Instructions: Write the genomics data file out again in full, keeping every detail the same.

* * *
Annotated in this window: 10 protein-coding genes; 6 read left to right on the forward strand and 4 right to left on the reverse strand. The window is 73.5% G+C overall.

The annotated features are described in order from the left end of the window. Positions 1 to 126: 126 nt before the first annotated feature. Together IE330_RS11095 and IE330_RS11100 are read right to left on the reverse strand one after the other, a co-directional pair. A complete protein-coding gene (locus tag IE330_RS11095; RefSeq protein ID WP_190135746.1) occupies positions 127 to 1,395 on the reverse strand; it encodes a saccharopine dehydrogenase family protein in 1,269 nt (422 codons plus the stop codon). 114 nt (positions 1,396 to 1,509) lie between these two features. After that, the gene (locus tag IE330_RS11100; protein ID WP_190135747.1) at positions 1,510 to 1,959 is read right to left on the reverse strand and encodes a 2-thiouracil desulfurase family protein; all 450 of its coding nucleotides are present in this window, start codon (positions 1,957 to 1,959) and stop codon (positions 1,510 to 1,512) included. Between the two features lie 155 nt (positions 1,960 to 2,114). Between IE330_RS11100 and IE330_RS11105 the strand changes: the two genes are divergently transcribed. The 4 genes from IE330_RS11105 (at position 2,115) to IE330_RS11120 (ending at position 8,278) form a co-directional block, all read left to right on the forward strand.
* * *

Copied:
Annotated in this window: 10 protein-coding genes; 6 read left to right on the forward strand and 4 right to left on the reverse strand. The window is 73.5% G+C overall.

The annotated features are described in order from the left end of the window. Positions 1 to 126: 126 nt before the first annotated feature. Together IE330_RS11095 and IE330_RS11100 are read right to left on the reverse strand one after the other, a co-directional pair. A complete protein-coding gene (locus tag IE330_RS11095; RefSeq protein ID WP_190135746.1) occupies positions 127 to 1,395 on the reverse strand; it encodes a saccharopine dehydrogenase family protein in 1,269 nt (422 codons plus the stop codon). 114 nt (positions 1,396 to 1,509) lie between these two features. After that, the gene (locus tag IE330_RS11100; protein ID WP_190135747.1) at positions 1,510 to 1,959 is read right to left on the reverse strand and encodes a 2-thiouracil desulfurase family protein; all 450 of its coding nucleotides are present in this window, start codon (positions 1,957 to 1,959) and stop codon (positions 1,510 to 1,512) included. Between the two features lie 155 nt (positions 1,960 to 2,114). Between IE330_RS11100 and IE330_RS11105 the strand changes: the two genes are divergently transcribed. The 4 genes from IE330_RS11105 (at position 2,115) to IE330_RS11120 (ending at position 8,278) form a co-directional block, all read left to right on the forward strand.